E.U. Deal With Chad, Libya, Niger to Curb Irregular Migration
The leaders of four European countries and three African states said they had agreed a plan to curb irregular migration to Europe, after meeting in Paris.
The leaders of France, Germany, Italy and Spain met with their counterparts in Niger, Chad and Libya’s U.N.-backed government in a summit hosted by France on August 28.
In a statement after the meeting, the European nations said they agreed to carry out “protection missions” in Niger and Chad to resettle “particularly vulnerable” migrants in Europe as determined by the U.N. refugee agency.
The statement provided few further details about the cost, timeframe and scope. A French diplomat told the Associated Press the pre-asylum centers in the two countries would receive European financing. France had earlier touted the idea of setting up hotspots in North Africa, but soon abandoned the plan.
The European leaders also reiterated support for stabilization and strengthened border controls in Libya, the main departure point for refugee boats to Europe.
In recent days, the E.U. commissioner for migration Dimitris Avramopoulos said the bloc is considering withholding development aid and placing trade and visa restrictions on African and Asian countries to force them to take back rejected asylum seekers.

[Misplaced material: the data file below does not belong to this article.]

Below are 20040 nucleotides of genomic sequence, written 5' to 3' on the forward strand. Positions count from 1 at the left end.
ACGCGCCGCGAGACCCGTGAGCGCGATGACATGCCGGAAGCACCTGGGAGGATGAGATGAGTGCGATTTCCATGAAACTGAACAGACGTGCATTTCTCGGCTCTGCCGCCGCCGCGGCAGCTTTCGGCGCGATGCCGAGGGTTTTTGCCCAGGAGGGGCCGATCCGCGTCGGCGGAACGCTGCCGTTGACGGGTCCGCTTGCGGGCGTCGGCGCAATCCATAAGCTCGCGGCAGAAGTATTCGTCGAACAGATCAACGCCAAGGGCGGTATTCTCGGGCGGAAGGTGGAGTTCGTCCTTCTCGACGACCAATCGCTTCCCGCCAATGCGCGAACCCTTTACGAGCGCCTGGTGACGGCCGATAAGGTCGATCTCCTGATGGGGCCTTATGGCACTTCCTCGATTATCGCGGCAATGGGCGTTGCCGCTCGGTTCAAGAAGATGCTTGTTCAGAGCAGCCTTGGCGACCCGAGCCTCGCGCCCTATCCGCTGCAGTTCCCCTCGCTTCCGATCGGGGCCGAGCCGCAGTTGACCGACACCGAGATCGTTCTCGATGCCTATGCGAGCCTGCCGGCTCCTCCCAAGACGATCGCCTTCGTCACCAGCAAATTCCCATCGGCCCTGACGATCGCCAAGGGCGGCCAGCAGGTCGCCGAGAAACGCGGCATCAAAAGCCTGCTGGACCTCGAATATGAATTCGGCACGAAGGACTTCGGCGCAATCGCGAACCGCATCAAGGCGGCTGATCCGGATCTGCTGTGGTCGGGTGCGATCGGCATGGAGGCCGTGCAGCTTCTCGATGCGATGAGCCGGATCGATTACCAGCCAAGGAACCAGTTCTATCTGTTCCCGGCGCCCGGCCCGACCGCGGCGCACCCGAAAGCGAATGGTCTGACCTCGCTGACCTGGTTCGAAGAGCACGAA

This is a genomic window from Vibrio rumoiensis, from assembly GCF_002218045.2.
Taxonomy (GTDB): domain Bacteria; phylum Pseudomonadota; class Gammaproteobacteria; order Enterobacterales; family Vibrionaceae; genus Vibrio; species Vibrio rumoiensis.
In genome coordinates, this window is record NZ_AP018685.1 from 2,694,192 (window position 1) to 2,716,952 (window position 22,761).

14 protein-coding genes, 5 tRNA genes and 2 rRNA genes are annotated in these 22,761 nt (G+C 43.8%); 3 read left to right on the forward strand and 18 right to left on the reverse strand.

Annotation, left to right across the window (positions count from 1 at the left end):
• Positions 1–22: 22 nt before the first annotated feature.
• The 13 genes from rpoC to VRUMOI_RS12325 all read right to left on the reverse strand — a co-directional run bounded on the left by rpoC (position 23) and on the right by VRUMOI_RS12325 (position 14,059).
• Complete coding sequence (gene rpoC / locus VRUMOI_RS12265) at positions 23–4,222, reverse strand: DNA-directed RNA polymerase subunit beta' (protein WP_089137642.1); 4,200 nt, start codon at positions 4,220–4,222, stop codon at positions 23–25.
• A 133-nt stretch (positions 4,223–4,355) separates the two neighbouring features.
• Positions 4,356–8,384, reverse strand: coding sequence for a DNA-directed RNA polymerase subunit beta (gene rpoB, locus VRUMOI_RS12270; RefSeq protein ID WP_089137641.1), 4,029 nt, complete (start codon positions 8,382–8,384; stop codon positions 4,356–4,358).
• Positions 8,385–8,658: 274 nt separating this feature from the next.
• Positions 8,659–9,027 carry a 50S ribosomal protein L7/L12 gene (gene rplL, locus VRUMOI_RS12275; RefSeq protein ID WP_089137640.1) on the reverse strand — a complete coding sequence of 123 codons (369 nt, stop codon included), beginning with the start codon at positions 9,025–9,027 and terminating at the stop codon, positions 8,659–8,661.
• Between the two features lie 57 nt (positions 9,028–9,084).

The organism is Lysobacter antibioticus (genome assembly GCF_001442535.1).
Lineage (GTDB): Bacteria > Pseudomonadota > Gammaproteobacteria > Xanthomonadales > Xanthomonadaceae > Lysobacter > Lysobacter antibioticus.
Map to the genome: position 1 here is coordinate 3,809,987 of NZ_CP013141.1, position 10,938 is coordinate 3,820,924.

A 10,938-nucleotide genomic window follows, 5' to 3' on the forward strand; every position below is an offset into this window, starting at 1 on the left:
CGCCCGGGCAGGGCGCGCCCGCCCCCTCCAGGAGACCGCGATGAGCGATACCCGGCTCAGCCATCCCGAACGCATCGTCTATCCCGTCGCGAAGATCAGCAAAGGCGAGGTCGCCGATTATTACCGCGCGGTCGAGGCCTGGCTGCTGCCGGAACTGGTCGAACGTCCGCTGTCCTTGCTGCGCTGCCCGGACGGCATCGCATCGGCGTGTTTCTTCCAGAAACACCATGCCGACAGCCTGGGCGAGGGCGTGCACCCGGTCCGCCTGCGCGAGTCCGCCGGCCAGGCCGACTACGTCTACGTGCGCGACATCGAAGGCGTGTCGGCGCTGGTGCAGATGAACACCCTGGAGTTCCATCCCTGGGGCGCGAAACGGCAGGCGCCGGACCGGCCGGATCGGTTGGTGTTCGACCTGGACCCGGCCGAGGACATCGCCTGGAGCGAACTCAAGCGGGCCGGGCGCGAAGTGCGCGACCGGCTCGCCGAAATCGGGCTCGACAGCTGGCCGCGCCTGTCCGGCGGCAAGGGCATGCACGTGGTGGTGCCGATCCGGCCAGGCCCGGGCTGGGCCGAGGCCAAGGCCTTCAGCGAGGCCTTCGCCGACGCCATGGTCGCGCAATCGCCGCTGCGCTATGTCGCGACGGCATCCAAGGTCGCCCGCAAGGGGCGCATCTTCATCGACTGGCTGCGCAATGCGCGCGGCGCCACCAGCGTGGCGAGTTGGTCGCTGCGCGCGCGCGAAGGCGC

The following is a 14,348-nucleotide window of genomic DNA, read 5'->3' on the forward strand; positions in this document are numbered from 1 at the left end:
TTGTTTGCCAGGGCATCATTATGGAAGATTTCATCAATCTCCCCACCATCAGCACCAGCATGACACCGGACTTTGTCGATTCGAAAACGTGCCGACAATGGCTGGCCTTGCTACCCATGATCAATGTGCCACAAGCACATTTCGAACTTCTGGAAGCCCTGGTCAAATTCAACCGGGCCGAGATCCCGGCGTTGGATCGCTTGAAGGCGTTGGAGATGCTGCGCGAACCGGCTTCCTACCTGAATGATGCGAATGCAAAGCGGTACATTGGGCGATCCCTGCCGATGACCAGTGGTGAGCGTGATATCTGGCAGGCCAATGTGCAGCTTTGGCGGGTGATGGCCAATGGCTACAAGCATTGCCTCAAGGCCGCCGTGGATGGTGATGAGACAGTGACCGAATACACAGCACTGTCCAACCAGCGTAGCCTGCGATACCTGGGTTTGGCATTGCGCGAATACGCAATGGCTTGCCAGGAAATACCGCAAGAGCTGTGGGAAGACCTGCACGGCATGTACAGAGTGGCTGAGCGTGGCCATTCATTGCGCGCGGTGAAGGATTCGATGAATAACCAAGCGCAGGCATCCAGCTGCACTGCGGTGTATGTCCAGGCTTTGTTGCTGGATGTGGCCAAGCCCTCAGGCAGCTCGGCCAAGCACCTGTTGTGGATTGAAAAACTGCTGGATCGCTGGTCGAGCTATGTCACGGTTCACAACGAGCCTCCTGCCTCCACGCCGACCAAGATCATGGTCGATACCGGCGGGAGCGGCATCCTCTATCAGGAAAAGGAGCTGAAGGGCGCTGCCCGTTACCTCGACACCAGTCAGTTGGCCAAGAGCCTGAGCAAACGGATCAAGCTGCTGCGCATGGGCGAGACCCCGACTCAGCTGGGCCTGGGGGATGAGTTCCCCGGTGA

Meanwhile, Germany agreed a deal on August 28 to provide Egypt with more support in order to stem irregular migration to Europe.
Number of Displaced in Congo Almost Doubled in Six Months
The number of displaced people in the Democratic Republic of Congo has nearly doubled in the past six months.
Some 3.8 million people have fled various conflicts across the country, including 1.4 million in the Kasai region where violence broke out after a local chieftain was killed last September, the U.N. refugee agency (UNHCR) said. There have also been clashes in the southeastern province of Tanganyika and the Kivu region.
UNHCR assistant high commissioner George Okoth-Obbo urged “immediate protection” for the displaced on a visit to the country, telling Agence France-Presse that children “are sleeping in conditions that are difficult to imagine.”
U.N. Concerned About Xenophobic Debates Ahead of Austria Election
UNHCR has expressed concern about “xenophobic debates and exclusionary tendencies” in Austria ahead of October parliamentary elections.
Issues of immigration and Islam have dominated political debates in recent months. The far-right Freedom Party came close to winning the presidency last year, but has since been overtaken in the polls by the conservative People’s Party, which has also made hard-line immigration policies a campaign issue.
“Political debates that are conducted at refugees’ expense reinforce xenophobic tendencies,” a statement from UNHCR’s Austria office said, adding that “some people confuse the refugee issue with a security debate.”
“We call on all democratic parties to carry out political debates thoughtfully and to put what unites above what divides,” the statement said.
- Reuters: Hostility Grows Towards Syrian Refugees in Lebanon
- IRIN News: Killings Spark Fear, Rumors in Rohingya Refugee Camps
- The Washington Post: Syria’s War Created Millions of Refugees. Some Might Be Forced to Return Home.
- The Economist: Why Are Fewer Irregular Migrants Arriving in Italy?
- Lowy Institute: A Global Compact on Refugees: The Role of Australia